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My job, your job

When it comes to estate planning, we each have our job and duties to complete a valuable estate plan.  
Jeff Roth
THE ATTORNEY
• 1 — FACTS, CONCERNS AND TRUTH DETECTING.  Anyone can prepare documents. It is the job of the attorney to learn as much about the family unit as he can.  We must look through the niceties to determine just how the family relates to each other. We must look into future generations to determine if they can continue the business or if it should be sold. We must glean from conversations your values, your desires, and how each member of the family fit into the family puzzle. The more we learn, the more we can design a plan to protect you, your assets and your future generations.


• 2 — PLANNING AND DRAFTING.  After we have a sense of your goals, it is our job to create an estate plan that will obtain those goals.  We may suggest limited liability companies, partnerships or other estate planning vehicles that you have not considered. These entities will protect your assets and allow multiple ownership among siblings or in more than one generation.  
• 3 — FUNDING AND THE FUTURE.  First, the attorney should assist the client in allocating the assets between the husband’s trust and the wife’s trust.  This is one of the most important aspects of a good estate plan.  The attorney must understand the income tax consequences of placing an asset in one trust or the other.  Equality of valuation is essential for the best income and estate tax minimization.  
Funding of the trust is a very important part of the process. This is work, but the attorney needs to assist and monitor the process and verify that all assets have made their way into the trust. Why have a trust if you have to go through the probate process when you die. Many law firms drop the ball on this subject and give the client a letter on how to fund assets and close the file. They leave this funding process up to the client who may or may not complete the process properly.

THE CLIENT
• 1 — INFORMATION.  It is the job of the client to first contact the attorney and then give the attorney all of facts needed to complete the estate plan. The client must trust the attorney and divulge all of his assets. He must also alert the attorney as to any family problems that need planning attention.  The attorney can usually protect the asset and the child if he is made aware of the problem. If the son has a high potential for a divorce in the near future then the attorney should be made aware and plan around this problem.  If the child has financial problems, then giving assets outright to him without a way to protect the assets is just giving your assets away to his creditors.
• 2 — MAINTENANCE.  After the trust is completed and funded, it is the job of the client to keep the trust up to date.  Life goes on, people get older, get divorced, make bad decisions and the provisions made today are wrong tomorrow.  Your favorite charity may change or you may now be in a position to remember them. Talking about it will not get it done.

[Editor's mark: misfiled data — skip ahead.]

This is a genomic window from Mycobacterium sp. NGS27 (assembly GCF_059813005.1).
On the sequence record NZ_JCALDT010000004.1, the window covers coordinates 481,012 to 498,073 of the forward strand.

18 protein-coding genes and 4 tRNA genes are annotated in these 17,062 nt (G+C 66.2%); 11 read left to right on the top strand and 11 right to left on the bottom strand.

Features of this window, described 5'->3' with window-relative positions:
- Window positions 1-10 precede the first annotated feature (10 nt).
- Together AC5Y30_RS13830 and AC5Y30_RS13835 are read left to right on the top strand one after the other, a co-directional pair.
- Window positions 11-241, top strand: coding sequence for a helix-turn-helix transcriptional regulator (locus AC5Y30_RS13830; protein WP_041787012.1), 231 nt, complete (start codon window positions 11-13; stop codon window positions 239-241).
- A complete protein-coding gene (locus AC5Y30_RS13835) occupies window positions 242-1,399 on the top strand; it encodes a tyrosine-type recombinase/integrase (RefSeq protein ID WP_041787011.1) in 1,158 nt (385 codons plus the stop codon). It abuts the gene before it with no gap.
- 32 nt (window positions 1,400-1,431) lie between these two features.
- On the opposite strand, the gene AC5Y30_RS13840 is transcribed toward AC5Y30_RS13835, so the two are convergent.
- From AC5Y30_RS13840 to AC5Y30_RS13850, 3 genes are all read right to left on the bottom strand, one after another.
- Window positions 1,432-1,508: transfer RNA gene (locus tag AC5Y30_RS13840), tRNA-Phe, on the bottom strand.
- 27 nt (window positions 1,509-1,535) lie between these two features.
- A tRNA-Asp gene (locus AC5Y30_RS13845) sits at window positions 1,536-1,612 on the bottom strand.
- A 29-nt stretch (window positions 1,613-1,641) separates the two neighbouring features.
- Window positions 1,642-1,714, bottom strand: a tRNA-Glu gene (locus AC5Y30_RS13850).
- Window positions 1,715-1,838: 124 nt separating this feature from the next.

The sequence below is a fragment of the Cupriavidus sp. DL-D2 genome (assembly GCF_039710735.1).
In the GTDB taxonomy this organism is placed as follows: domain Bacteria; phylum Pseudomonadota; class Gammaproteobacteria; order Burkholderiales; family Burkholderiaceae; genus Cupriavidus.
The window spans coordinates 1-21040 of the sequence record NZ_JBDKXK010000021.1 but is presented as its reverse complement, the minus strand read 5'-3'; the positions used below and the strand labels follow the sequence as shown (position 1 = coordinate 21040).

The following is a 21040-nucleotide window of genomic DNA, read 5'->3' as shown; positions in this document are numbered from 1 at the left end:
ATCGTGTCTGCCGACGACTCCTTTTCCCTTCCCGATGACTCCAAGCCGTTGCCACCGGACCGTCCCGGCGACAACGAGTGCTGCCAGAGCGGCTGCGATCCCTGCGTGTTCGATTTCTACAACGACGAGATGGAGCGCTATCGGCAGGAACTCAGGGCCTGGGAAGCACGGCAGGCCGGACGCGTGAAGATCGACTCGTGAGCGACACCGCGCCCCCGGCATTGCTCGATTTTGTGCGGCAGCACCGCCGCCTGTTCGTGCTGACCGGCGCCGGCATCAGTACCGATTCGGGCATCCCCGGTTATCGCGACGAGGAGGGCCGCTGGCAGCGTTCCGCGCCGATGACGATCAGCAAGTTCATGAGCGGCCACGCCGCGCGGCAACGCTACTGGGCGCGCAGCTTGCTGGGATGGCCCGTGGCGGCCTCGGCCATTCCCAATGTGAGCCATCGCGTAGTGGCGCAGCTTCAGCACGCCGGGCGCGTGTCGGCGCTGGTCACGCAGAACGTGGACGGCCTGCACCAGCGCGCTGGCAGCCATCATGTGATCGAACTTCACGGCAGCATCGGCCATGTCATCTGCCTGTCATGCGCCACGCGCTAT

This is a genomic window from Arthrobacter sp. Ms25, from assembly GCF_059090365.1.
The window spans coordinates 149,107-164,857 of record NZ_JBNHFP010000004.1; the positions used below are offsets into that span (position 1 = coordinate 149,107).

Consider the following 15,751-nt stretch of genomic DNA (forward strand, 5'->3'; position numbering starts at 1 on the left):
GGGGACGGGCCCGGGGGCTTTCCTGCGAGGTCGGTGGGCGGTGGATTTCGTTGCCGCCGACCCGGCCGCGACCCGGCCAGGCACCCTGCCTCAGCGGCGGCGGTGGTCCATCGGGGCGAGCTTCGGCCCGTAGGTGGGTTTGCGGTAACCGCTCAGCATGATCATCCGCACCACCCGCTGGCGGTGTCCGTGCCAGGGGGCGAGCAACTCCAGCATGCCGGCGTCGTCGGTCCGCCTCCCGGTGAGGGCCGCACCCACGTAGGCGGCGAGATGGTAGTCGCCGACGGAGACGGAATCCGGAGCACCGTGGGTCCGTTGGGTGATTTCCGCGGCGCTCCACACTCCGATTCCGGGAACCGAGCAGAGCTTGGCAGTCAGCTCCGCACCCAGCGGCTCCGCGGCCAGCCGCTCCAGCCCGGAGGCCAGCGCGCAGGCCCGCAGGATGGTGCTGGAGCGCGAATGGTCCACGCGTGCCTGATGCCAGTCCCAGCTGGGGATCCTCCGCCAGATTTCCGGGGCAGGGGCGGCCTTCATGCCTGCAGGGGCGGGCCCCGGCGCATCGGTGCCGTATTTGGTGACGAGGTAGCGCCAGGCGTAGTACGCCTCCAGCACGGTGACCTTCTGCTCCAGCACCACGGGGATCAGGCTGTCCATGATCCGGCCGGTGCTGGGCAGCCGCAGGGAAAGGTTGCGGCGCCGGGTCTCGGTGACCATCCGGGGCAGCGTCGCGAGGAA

• 3 — PERSONAL PROTECTION. As part of the planning process, you should have executed health care power of attorneys, living wills and durable power of attorneys.  These documents should be updated. In 2003, The Health Insurance Portability and Accountability Act (HIPAA) was implemented.  This is the law that prevents banks and hospitals from divulging any information about you unless you have authorized in writing. If the powers that you currently have do not have this provision within the documents you may find that the institutions will not speak to the people you have otherwise authorized.
• 4 — UPDATING. The Trust code has been dramatically changed. The documents you now have may not contain the proper language to accomplish your wishes. You must update and stay current both as to the law and as to your personal circumstances.  It is sad to see bad and unintended consequences because of the lack of updating and staying current.  Take a moment to review.



Jeff Roth is a partner with David Bacon and associate Jessica Moon of the firm ROTH and BACON with offices in Port Clinton, Upper Sandusky, Marion, Ohio and Fort Myers, Florida.  All members of the firm are licensed in the State of Florida.  Mr. Roth’s practice is limited to wealth strategy planning and elder law in both states.  Nothing in this article is intended for, nor should be relied upon as individual legal advice. The purpose of this article is to help educate the public on concepts of law as they pertain to estate and business planning.   If you have any questions you would like to have answered in this area of law, please direct your question to this journal and your question will be considered for use as the topic of subsequent articles.  Jeff Roth can be reached at This email address is being protected from spambots. You need JavaScript enabled to view it. (telephone: 419-732-9994) copyright Jeffrey P. Roth 2012.

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